M1’s site is pretty basic. Charts are displayed in a small rectangle with no tools of any kind. There is only one display style (line), although company events are displayed. There is no trade ticket to speak of. The way trading works is that you put money into a Pie, and M1 Finance submits the necessary trades at specific times during the day.

M1 Finance

E*Trade customers can place trades anytime they wish. The broker’s website can accomplish the task, or for a more advanced experience, you can trade on the browser platform. Called Power E*Trade, this very nice piece of software has sophisticated charting and a complex order ticket. The latter offers:

- 3-leg bracket stop
- Trailing stop
- Hidden
- Reserve
- Day plus extended hours
- Immediate or cancel
- Fill or kill
- OCO (one cancels the other)

Winner: E*Trade

Desktop Software

E*Trade clients who don’t find what they’re looking for on the company’s website will find a completely different experience on E*Trade Pro, a professional-level desktop system. It offers a lot of fantastic features, including:

Etrade vs M1 Finance

- Bloomberg Business News
- Full-screen charting with many tools, including over 100 technical studies
- Level II quotes
- Margin calculator
- Several really good option tools, including profit-loss diagrams
- Direct-access routing with 3 venues
- Sophisticated order ticket with several order types

E*Trade Pro does come with a $1,000 minimum balance requirement.

M1 Finance has no desktop platform because it does not emphasize actual trading, only long-term investing.

Winner: E*Trade

Etrade versus M1

Miscellaneous Services

Dividend Reinvestment Program: M1 Finance has a free DRIP plan, although it does have a $25 cash minimum. Self-directed traders at E*Trade have no such minimum.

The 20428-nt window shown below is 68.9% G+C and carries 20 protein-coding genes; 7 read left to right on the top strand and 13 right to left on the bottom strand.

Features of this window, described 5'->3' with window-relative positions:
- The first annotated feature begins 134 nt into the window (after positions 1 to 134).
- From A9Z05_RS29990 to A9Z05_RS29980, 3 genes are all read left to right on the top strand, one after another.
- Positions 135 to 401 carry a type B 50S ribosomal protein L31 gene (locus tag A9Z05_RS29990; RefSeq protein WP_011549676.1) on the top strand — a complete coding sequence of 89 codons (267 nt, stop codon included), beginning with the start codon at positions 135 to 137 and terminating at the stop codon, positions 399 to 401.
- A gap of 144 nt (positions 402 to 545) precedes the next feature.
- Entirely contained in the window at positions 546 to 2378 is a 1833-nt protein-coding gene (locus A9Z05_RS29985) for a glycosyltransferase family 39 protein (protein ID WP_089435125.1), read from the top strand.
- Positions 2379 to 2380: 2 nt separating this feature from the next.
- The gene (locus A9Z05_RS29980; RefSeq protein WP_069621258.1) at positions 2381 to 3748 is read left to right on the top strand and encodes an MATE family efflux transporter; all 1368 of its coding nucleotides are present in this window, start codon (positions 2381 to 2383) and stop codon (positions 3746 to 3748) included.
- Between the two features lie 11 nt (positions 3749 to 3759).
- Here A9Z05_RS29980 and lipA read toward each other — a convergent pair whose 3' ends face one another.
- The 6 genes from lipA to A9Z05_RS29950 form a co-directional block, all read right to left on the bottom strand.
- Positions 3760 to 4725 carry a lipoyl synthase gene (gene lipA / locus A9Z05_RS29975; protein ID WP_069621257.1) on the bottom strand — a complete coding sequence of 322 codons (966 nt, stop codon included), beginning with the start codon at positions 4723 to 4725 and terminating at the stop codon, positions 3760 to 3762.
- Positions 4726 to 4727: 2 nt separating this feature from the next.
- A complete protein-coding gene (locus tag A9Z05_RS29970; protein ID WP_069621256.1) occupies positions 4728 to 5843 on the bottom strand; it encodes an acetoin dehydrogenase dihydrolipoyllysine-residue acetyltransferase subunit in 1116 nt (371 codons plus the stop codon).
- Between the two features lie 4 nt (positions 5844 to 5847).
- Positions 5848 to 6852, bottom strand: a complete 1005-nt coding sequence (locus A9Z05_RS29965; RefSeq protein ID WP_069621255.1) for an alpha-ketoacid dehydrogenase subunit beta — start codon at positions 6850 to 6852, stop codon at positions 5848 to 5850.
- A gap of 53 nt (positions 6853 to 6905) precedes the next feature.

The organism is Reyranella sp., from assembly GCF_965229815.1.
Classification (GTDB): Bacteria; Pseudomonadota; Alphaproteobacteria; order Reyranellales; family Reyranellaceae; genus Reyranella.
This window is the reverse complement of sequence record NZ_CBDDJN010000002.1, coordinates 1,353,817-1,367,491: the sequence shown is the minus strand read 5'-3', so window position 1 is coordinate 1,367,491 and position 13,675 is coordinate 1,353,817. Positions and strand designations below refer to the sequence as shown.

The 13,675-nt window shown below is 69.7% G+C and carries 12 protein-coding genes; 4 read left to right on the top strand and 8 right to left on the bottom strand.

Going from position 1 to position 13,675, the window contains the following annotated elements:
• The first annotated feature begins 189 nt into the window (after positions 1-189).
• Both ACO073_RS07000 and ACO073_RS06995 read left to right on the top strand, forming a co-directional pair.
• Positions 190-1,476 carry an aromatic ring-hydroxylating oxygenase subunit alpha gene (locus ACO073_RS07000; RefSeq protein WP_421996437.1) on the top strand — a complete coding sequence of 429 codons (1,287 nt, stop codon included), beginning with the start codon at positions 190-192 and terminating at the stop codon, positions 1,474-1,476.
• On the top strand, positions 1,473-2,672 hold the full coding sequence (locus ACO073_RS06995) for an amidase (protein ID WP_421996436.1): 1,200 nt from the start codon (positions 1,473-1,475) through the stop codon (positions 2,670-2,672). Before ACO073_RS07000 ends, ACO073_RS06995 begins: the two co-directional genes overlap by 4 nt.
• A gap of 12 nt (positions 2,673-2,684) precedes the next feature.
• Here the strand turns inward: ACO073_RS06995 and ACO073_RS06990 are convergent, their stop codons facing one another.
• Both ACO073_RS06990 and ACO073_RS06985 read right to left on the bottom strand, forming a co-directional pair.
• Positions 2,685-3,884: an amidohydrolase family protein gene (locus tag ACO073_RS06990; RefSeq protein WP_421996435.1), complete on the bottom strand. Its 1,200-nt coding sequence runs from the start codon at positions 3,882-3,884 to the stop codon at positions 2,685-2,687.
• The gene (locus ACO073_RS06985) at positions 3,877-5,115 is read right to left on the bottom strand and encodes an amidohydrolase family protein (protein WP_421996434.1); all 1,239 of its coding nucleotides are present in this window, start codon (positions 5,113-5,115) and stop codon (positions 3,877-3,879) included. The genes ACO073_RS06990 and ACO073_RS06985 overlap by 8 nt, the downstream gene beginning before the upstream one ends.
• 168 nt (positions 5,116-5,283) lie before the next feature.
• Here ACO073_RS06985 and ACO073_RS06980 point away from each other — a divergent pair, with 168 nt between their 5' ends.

IRAs: If you want to open a retirement account, both firms in this bout have IRAs. E*Trade has more IRA types, but M1 Finance has no fees. E*Trade has a couple of bothersome $25 fees.

Fractional-share Trading: It’s possible to trade partial shares inside a Pie by investing a whole-dollar amount. E*Trade has no such program for self-directed traders.

Winner: M1 Finance

m1 Mobile App


M1 Finance: Up to $500 cash bonus for funding account at M1 Finance.

E*Trade: Get zero commission on stock and ETF trades.

And Now, Our Recommendations

Beginners: M1 Finance does a decent job of simplifying the investing process. But Pie creation is a little complicated on the M1 site. Moreover, M1 doesn’t offer several services new traders may need, such as branch locations and online chat. E*Trade does, and it gets our endorsement.

Stock/ETF Trading: For its excellent software and unbeatable commission schedule (not to mention overnight ETF trading), we have to pick E*Trade.

Small Accounts: Small IRAs should go with M1 Finance due to E*Trade’s fees on retirement accounts. For self-directed traders, either will do.

Long-Term Investors and Retirement Savers: E*Trade is definitely the better choice due to its financial-planning services, target-date mutual funds, and profit-sharing plans.

M1 Finance vs Etrade Assessment

Although M1 Finance does seem tempting due to the ability to trade partial shares, E*Trade clearly outperforms this small broker by a large margin.

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About the Author
Chad Morris is a financial writer with more than 20 years experience as both an English teacher and an avid trader. When he isn’t writing expert content for, Chad can usually be found managing his portfolio or building a new home computer.